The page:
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Opportunity or risk?


Opportunity or risk?

Liz Fidler considers the impact of the emerging role of the primary care pharmacy technician on community pharmacy

The way community pharmacy has and continues to provide care to patients and communities during the pandemic cannot be disputed. Social media is awash with examples of how it has been at the heart of healthcare services, doors open and working in innovative ways to ensure care is available when other services have not been as accessible. Community pharmacies are providing more than just a collection service. They are reassuring people, offering refuge, answering questions, signposting to other services, the list goes on.

The skills and expertise pharmacy technicians contribute to these vital services is obvious. One look on Twitter and you can see job advert after job advert for pharmacy technicians, demonstrating their importance. It is therefore critical that work continues at all levels to embrace and understand this.

Change is ahead

The tide has changed, in my opinion, and strategic conversations are lending themselves to understanding what the pharmacy technician profession can do, and how this registered workforce can utilise their transferable skills.

Community pharmacy has long battled with balancing training and retention. I honestly feel that the challenge of providing a career pathway in community pharmacy is emerging. But employers and system leaders must look to ensure this is valued and remunerated. Having another registered healthcare professional who, working within their scope of practice, could support immunisation clinics, final accuracy checks, manage the dispensary workflow, counsel patients on new medicines, provide Healthy Living Pharmacy services, and so on, surely is complimentary in these times of demand? 

We need to get to a point where the responsible pharmacist can safely delegate the issuing of a pre-clinically screened and accuracy checked medicine, which may have sat on a shelf for three days, to another registered professional during their lunch break – especially when we have lived through times where taxis have been delivering medicines.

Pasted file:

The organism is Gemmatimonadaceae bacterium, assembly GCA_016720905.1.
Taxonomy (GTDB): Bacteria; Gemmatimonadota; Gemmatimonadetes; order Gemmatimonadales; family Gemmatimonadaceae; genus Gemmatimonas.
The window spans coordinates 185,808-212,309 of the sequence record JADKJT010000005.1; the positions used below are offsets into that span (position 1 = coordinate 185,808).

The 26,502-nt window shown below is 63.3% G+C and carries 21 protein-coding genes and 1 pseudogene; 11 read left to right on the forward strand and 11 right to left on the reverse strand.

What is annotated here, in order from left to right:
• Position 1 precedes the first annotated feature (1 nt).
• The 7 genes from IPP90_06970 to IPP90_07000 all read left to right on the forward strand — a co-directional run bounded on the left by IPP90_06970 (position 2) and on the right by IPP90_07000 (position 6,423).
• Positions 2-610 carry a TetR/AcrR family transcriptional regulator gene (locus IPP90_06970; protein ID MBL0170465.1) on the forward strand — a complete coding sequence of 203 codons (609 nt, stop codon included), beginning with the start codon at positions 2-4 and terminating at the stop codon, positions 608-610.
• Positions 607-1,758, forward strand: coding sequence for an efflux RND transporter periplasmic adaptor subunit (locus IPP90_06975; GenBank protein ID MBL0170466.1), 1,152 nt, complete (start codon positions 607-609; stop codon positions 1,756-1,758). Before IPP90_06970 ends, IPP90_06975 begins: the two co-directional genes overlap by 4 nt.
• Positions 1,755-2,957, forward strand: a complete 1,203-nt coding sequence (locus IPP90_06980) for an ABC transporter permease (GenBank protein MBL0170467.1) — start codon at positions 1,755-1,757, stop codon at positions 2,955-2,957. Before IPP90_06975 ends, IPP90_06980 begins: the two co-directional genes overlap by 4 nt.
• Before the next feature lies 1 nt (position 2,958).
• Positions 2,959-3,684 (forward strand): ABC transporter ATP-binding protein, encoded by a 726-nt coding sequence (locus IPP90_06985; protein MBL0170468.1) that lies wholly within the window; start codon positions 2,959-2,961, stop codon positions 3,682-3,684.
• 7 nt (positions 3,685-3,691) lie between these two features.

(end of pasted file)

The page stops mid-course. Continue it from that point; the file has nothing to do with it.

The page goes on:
If community pharmacy does not embrace change and empower pharmacy technicians, primary care employers certainly will.

Primary care pharmacy technicians

With the evolving roles being offered in primary care, supported by inclusion in the Additional Roles Reimbursement Scheme (as part of the Primary Care contract), community pharmacy will need to embrace innovative ways to ensure services can evolve. Many of the competences outlined in APTUK and the Primary Care Pharmacy Association’s ‘National Competency Framework for Primary Care Pharmacy Technicians’ are transferable across primary care and community pharmacy. Providing an education framework for the profession enables employers to be assured that those they employ have met a UK-wide standard. 

As president of APTUK, my challenge is: how do we ensure community pharmacy and primary care work in harmony for the benefit of the patients and communities we serve? It’s that one end of the high street does not take valuable skills and expertise from the other end of the high street as, after all, these will be the same patients.

The Covid-19 pandemic has provided the opportunity to work differently, and many are embracing this. Joint appointments for the benefit of patient care feel like the correct approach to take. In addition, considering joint pre-registration trainee pharmacy technician posts utilising an apprenticeship route as a model of growing this workforce.

One thing I feel that is loud and clear is that community pharmacy needs to grasp this opportunity and work with primary care colleagues to enable pharmacy technicians to reach their potential – we owe this to our patients.

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